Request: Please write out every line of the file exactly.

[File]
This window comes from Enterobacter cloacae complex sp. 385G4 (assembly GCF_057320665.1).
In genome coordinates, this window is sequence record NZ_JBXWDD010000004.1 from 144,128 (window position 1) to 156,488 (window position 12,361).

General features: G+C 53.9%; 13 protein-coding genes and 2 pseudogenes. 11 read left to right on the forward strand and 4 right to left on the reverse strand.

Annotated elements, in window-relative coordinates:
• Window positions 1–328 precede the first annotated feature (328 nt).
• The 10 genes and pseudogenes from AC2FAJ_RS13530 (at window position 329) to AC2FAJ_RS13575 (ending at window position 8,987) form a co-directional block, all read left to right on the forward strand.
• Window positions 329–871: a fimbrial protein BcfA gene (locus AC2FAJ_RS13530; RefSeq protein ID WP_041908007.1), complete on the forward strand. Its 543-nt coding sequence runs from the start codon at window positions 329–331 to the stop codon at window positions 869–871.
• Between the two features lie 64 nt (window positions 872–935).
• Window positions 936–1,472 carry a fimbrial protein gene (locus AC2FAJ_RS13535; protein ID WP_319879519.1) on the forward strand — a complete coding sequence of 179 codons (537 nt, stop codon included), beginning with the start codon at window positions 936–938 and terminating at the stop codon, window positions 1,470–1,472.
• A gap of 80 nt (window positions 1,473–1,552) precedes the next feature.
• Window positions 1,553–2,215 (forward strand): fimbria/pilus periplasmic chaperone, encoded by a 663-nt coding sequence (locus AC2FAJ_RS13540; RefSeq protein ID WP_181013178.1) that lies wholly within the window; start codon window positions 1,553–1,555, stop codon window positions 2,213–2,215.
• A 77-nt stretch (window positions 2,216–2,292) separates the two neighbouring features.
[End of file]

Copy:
This window comes from Enterobacter cloacae complex sp. 385G4 (assembly GCF_057320665.1).
In genome coordinates, this window is sequence record NZ_JBXWDD010000004.1 from 144,128 (window position 1) to 156,488 (window position 12,361).

General features: G+C 53.9%; 13 protein-coding genes and 2 pseudogenes. 11 read left to right on the forward strand and 4 right to left on the reverse strand.

Annotated elements, in window-relative coordinates:
• Window positions 1–328 precede the first annotated feature (328 nt).
• The 10 genes and pseudogenes from AC2FAJ_RS13530 (at window position 329) to AC2FAJ_RS13575 (ending at window position 8,987) form a co-directional block, all read left to right on the forward strand.
• Window positions 329–871: a fimbrial protein BcfA gene (locus AC2FAJ_RS13530; RefSeq protein ID WP_041908007.1), complete on the forward strand. Its 543-nt coding sequence runs from the start codon at window positions 329–331 to the stop codon at window positions 869–871.
• Between the two features lie 64 nt (window positions 872–935).
• Window positions 936–1,472 carry a fimbrial protein gene (locus AC2FAJ_RS13535; protein ID WP_319879519.1) on the forward strand — a complete coding sequence of 179 codons (537 nt, stop codon included), beginning with the start codon at window positions 936–938 and terminating at the stop codon, window positions 1,470–1,472.
• A gap of 80 nt (window positions 1,473–1,552) precedes the next feature.
• Window positions 1,553–2,215 (forward strand): fimbria/pilus periplasmic chaperone, encoded by a 663-nt coding sequence (locus AC2FAJ_RS13540; RefSeq protein ID WP_181013178.1) that lies wholly within the window; start codon window positions 1,553–1,555, stop codon window positions 2,213–2,215.
• A 77-nt stretch (window positions 2,216–2,292) separates the two neighbouring features.